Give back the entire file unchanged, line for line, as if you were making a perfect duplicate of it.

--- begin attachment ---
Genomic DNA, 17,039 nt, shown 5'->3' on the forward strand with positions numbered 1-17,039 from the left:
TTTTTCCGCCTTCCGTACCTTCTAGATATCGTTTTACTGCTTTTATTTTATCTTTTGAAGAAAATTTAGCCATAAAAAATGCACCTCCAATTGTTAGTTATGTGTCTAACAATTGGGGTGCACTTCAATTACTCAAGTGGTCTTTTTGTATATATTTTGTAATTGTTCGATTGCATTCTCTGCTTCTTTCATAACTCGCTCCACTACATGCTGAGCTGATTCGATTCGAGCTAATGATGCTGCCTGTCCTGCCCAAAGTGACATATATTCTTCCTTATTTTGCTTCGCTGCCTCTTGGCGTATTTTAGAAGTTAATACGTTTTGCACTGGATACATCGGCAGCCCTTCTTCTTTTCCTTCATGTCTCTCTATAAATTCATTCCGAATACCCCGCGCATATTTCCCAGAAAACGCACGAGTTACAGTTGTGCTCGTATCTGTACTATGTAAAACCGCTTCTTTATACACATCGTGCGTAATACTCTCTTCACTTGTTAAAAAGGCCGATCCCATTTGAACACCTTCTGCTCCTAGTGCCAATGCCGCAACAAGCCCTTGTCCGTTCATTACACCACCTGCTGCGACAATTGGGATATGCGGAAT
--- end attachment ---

Genomic DNA, 17,039 nt, shown 5'->3' on the forward strand with positions numbered 1-17,039 from the left:
TTTTTCCGCCTTCCGTACCTTCTAGATATCGTTTTACTGCTTTTATTTTATCTTTTGAAGAAAATTTAGCCATAAAAAATGCACCTCCAATTGTTAGTTATGTGTCTAACAATTGGGGTGCACTTCAATTACTCAAGTGGTCTTTTTGTATATATTTTGTAATTGTTCGATTGCATTCTCTGCTTCTTTCATAACTCGCTCCACTACATGCTGAGCTGATTCGATTCGAGCTAATGATGCTGCCTGTCCTGCCCAAAGTGACATATATTCTTCCTTATTTTGCTTCGCTGCCTCTTGGCGTATTTTAGAAGTTAATACGTTTTGCACTGGATACATCGGCAGCCCTTCTTCTTTTCCTTCATGTCTCTCTATAAATTCATTCCGAATACCCCGCGCATATTTCCCAGAAAACGCACGAGTTACAGTTGTGCTCGTATCTGTACTATGTAAAACCGCTTCTTTATACACATCGTGCGTAATACTCTCTTCACTTGTTAAAAAGGCCGATCCCATTTGAACACCTTCTGCTCCTAGTGCCAATGCCGCAACAAGCCCTTGTCCGTTCATTACACCACCTGCTGCGACAATTGGGATATGCGGAAT